Problems College Students Face When They Don't Exercise
College is a transitional time, when students are often placed in a new environment for four years and face immense pressure to study and do well in classes. Since students' focus is often not on exercise, they may be less likely to exercise than they were in high school or will be after college. Problems students face by not exercising in college include weight gain, less social bonding and lower grades.
The rumor of the “Freshman 15”—the 15 pounds you supposedly gain during your first year of college—is grounded in some truth. According to Kids Health, college students gain an average of 3 to 10 pounds during their first two years at college 1. As a college student, you are in a new environment and might not be able to keep up the same exercise level you were accustomed to in high school.
If you go away to college, it may be the first time you have been fully responsible for your own meals, your class load and your time management. Often college dining halls offer unlimited food choices that are not always eaten in healthy amounts or combinations. It can be tricky to fit exercise into a busy schedule of classes and studying. College weight gain occurs when you are eating more and exercising less because of studying. Weight gain in college is particularly likely to occur if you respond to the stress that school can cause by eating more, instead of exercising away these anxieties.
- The rumor of the “Freshman 15”—the 15 pounds you supposedly gain during your first year of college—is grounded in some truth.
- It can be tricky to fit exercise into a busy schedule of classes and studying.
Less Social Bonding
Social & Emotional Benefits of Regular Exercise
Gaining weight is certainly a problem you face if you don't exercise in college, as is the missed opportunity for social bonding experiences. Joining a sports team is one of the tips Randall S. Hansen, Ph.D., of Quintessential Careers recommends. If you played a sport or danced in high school, try out for that team or group at your college.
If you don't make the team, join an intermural team or start your own. Joining an active group or team gives you the opportunity to exercise in a fun, social environment. You will meet and spend time with people who are similarly passionate about the same activity as you.
Because your practice schedules will be the same, you will usually see your teammates daily, in practice and also during dinner, team parties and in classes. Teammates are people who can become good friends and help your social life as you go through college together.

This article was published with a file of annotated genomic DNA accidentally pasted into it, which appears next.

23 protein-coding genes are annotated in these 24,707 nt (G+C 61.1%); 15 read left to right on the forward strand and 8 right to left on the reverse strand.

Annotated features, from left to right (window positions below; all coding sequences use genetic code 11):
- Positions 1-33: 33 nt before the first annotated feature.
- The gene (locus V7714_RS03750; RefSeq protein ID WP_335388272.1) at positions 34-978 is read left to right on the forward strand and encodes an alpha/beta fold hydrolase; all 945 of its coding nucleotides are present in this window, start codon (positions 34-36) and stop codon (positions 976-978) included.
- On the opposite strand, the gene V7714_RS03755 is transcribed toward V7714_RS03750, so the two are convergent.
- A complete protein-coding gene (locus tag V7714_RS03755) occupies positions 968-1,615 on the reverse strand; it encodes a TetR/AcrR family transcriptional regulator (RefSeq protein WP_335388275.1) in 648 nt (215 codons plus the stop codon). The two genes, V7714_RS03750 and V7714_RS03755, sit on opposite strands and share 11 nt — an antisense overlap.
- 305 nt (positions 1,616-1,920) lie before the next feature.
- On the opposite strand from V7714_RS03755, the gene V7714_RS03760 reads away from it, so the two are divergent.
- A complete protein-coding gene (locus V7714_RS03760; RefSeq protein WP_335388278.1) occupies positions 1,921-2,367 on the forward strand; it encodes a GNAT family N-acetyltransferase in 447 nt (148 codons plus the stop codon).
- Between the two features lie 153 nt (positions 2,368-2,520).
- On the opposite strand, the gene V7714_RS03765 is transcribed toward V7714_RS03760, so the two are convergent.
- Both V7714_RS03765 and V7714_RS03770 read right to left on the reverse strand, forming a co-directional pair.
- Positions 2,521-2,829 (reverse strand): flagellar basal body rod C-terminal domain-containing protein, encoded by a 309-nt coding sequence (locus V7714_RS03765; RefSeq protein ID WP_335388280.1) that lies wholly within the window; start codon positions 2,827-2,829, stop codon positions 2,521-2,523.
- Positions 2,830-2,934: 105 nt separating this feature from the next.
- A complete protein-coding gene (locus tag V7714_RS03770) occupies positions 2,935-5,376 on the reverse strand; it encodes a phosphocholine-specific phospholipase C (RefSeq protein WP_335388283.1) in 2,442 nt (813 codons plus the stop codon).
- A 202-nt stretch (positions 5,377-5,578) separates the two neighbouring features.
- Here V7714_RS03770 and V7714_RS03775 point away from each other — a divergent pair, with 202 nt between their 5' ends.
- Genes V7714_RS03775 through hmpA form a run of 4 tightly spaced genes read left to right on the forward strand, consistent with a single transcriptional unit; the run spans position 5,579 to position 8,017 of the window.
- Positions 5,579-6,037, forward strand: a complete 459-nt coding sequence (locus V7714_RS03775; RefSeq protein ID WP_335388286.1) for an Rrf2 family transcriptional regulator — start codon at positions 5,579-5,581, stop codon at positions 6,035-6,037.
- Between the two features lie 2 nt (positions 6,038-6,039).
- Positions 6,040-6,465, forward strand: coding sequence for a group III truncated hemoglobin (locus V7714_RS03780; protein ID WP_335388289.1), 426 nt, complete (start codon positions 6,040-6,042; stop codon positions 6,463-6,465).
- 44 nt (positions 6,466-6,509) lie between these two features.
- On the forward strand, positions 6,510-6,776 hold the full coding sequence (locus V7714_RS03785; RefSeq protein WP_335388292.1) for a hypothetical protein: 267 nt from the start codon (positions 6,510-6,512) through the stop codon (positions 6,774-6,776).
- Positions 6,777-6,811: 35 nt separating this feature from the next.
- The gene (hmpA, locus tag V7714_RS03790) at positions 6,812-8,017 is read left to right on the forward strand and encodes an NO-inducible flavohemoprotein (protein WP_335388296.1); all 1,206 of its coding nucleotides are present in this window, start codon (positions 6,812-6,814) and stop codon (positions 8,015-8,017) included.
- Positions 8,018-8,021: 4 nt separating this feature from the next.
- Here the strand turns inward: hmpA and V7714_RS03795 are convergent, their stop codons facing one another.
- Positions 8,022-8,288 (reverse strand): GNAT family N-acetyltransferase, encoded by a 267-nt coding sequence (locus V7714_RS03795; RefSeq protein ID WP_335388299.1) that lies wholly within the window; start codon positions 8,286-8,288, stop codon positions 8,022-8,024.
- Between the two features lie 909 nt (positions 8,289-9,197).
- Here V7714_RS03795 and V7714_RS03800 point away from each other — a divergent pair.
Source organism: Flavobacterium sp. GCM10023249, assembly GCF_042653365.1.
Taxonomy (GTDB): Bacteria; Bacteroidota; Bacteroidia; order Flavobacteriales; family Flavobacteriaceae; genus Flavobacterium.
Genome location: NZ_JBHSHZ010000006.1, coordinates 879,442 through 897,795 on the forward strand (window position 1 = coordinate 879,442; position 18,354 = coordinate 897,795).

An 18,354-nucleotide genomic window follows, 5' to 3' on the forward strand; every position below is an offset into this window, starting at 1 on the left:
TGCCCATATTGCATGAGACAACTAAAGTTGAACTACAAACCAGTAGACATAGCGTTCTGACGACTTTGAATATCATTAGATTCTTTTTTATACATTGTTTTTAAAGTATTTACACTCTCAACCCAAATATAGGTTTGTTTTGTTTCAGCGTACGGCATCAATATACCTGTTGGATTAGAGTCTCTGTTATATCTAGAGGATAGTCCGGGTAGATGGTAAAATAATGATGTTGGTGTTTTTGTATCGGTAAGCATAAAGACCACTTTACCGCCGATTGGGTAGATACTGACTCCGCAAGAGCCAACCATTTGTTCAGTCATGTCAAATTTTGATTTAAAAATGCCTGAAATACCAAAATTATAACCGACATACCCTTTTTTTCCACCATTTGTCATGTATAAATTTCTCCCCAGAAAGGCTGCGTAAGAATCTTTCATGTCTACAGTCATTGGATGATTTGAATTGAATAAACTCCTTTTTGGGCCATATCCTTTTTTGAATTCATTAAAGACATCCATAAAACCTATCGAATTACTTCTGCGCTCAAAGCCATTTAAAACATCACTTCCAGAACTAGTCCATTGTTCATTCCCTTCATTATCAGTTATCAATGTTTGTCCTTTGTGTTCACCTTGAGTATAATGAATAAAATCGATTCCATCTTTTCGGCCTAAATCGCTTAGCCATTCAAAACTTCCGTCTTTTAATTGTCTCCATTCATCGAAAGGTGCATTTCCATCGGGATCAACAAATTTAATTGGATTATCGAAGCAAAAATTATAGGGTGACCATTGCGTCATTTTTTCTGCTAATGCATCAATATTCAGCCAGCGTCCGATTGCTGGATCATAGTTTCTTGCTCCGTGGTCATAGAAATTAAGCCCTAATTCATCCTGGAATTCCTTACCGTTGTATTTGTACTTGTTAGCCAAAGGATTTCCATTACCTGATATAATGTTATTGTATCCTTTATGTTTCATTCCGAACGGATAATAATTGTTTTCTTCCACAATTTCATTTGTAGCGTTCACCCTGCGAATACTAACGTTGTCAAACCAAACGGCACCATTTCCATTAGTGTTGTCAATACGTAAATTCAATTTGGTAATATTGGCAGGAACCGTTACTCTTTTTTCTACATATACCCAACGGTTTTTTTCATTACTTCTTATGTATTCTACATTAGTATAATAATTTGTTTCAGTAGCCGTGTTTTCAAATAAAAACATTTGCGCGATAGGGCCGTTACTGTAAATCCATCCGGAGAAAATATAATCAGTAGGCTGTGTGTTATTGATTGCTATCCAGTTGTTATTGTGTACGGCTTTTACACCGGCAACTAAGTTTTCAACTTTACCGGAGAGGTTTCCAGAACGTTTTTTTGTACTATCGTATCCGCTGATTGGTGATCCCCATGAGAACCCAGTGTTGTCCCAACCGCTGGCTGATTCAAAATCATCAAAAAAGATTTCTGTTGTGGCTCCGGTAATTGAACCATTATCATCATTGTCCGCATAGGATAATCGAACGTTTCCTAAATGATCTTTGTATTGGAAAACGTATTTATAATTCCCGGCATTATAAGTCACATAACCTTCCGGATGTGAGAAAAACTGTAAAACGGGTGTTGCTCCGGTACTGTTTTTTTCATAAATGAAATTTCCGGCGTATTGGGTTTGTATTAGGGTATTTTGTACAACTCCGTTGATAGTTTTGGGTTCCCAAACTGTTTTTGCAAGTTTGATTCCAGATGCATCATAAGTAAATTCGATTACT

- Gaining weight is certainly a problem you face if you don't exercise in college, as is the missed opportunity for social bonding experiences.
- Joining an active group or team gives you the opportunity to exercise in a fun, social environment.
In addition to improving your social life and keeping your weight healthy, exercise during college can also benefit your grades. A study published in 2010 in The New York Times found that vigorous exercise was linked with better grades 2. In this study, researchers examined the exercise habits and grades of over 250 college students attending Saginaw State University in Michigan. Their findings showed that students who exercised vigorously daily had higher grade-point averages than students who did not. On average, these students' grade-point averages were 0.4 points higher on a 4.0 scale.
- In addition to improving your social life and keeping your weight healthy, exercise during college can also benefit your grades.
- A study published in 2010 in The New York Times found that vigorous exercise was linked with better grades 2.
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- Kids Health: What's Behind First-Year Weight Gain?
- New York Times: Vigorous Exercise Linked With Better Grades
- Bewick BM, Mulhern B, Barkham M, Trusler K, Hill AJ, Stiles WB. Changes in undergraduate student alcohol consumption as they progress through university. MBC Public Health, May 2008.
- U.S. Census 2000, 2008.
- Yager Z, O'Dea JA. Prevention programs for body image and eating disorders on University campuses: a review of large, controlled interventions. Health Promotion International, June 2008.
A freelance writer based in San Francisco, Ann Bartkowski began writing professionally for the New York State Department of Heath in 2006 as a science educator. She holds a Bachelor of Science in biology from Bates College. Bartkowski has published numerous articles for various websites, specializing in nutrition, children, health and the environment.